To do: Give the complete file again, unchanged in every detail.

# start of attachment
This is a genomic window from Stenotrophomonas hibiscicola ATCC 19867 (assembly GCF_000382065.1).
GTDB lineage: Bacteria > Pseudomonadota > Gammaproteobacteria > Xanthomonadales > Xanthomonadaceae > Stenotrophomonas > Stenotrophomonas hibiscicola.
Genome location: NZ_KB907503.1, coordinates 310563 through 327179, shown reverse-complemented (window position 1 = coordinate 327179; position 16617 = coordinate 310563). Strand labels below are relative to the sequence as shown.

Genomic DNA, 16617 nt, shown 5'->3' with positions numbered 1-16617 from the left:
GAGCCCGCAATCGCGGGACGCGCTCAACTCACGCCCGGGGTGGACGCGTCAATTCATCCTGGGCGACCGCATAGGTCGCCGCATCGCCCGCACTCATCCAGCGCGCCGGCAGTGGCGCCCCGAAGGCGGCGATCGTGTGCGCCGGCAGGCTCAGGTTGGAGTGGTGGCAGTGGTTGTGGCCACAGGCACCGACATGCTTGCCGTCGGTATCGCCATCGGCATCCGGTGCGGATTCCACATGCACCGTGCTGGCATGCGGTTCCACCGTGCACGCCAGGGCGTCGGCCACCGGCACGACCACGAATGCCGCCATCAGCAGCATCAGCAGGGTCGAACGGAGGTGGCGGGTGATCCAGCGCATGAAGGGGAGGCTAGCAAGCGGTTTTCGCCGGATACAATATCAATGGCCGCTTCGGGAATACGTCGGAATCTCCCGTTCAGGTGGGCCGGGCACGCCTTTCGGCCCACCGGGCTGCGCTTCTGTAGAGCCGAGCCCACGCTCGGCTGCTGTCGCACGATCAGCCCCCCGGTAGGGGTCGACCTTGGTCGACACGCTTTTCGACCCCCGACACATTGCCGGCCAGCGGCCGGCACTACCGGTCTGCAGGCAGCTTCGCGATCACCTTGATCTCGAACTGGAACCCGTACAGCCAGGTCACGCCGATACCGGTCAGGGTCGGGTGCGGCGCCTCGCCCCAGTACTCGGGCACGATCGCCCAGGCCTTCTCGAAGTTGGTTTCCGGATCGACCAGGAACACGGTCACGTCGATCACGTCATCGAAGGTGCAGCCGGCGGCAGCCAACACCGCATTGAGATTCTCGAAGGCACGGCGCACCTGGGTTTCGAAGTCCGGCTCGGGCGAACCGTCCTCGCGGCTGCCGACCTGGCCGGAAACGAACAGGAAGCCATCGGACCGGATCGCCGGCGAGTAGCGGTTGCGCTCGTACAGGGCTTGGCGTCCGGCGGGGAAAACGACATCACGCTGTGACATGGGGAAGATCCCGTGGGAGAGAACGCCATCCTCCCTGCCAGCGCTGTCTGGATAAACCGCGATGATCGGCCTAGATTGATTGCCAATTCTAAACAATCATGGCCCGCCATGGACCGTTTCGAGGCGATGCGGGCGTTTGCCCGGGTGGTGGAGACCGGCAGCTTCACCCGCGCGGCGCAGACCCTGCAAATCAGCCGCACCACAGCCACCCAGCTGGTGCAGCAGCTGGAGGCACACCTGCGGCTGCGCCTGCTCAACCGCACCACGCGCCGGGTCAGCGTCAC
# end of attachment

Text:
This is a genomic window from Stenotrophomonas hibiscicola ATCC 19867 (assembly GCF_000382065.1).
GTDB lineage: Bacteria > Pseudomonadota > Gammaproteobacteria > Xanthomonadales > Xanthomonadaceae > Stenotrophomonas > Stenotrophomonas hibiscicola.
Genome location: NZ_KB907503.1, coordinates 310563 through 327179, shown reverse-complemented (window position 1 = coordinate 327179; position 16617 = coordinate 310563). Strand labels below are relative to the sequence as shown.

Genomic DNA, 16617 nt, shown 5'->3' with positions numbered 1-16617 from the left:
GAGCCCGCAATCGCGGGACGCGCTCAACTCACGCCCGGGGTGGACGCGTCAATTCATCCTGGGCGACCGCATAGGTCGCCGCATCGCCCGCACTCATCCAGCGCGCCGGCAGTGGCGCCCCGAAGGCGGCGATCGTGTGCGCCGGCAGGCTCAGGTTGGAGTGGTGGCAGTGGTTGTGGCCACAGGCACCGACATGCTTGCCGTCGGTATCGCCATCGGCATCCGGTGCGGATTCCACATGCACCGTGCTGGCATGCGGTTCCACCGTGCACGCCAGGGCGTCGGCCACCGGCACGACCACGAATGCCGCCATCAGCAGCATCAGCAGGGTCGAACGGAGGTGGCGGGTGATCCAGCGCATGAAGGGGAGGCTAGCAAGCGGTTTTCGCCGGATACAATATCAATGGCCGCTTCGGGAATACGTCGGAATCTCCCGTTCAGGTGGGCCGGGCACGCCTTTCGGCCCACCGGGCTGCGCTTCTGTAGAGCCGAGCCCACGCTCGGCTGCTGTCGCACGATCAGCCCCCCGGTAGGGGTCGACCTTGGTCGACACGCTTTTCGACCCCCGACACATTGCCGGCCAGCGGCCGGCACTACCGGTCTGCAGGCAGCTTCGCGATCACCTTGATCTCGAACTGGAACCCGTACAGCCAGGTCACGCCGATACCGGTCAGGGTCGGGTGCGGCGCCTCGCCCCAGTACTCGGGCACGATCGCCCAGGCCTTCTCGAAGTTGGTTTCCGGATCGACCAGGAACACGGTCACGTCGATCACGTCATCGAAGGTGCAGCCGGCGGCAGCCAACACCGCATTGAGATTCTCGAAGGCACGGCGCACCTGGGTTTCGAAGTCCGGCTCGGGCGAACCGTCCTCGCGGCTGCCGACCTGGCCGGAAACGAACAGGAAGCCATCGGACCGGATCGCCGGCGAGTAGCGGTTGCGCTCGTACAGGGCTTGGCGTCCGGCGGGGAAAACGACATCACGCTGTGACATGGGGAAGATCCCGTGGGAGAGAACGCCATCCTCCCTGCCAGCGCTGTCTGGATAAACCGCGATGATCGGCCTAGATTGATTGCCAATTCTAAACAATCATGGCCCGCCATGGACCGTTTCGAGGCGATGCGGGCGTTTGCCCGGGTGGTGGAGACCGGCAGCTTCACCCGCGCGGCGCAGACCCTGCAAATCAGCCGCACCACAGCCACCCAGCTGGTGCAGCAGCTGGAGGCACACCTGCGGCTGCGCCTGCTCAACCGCACCACGCGCCGGGTCAGCGTCAC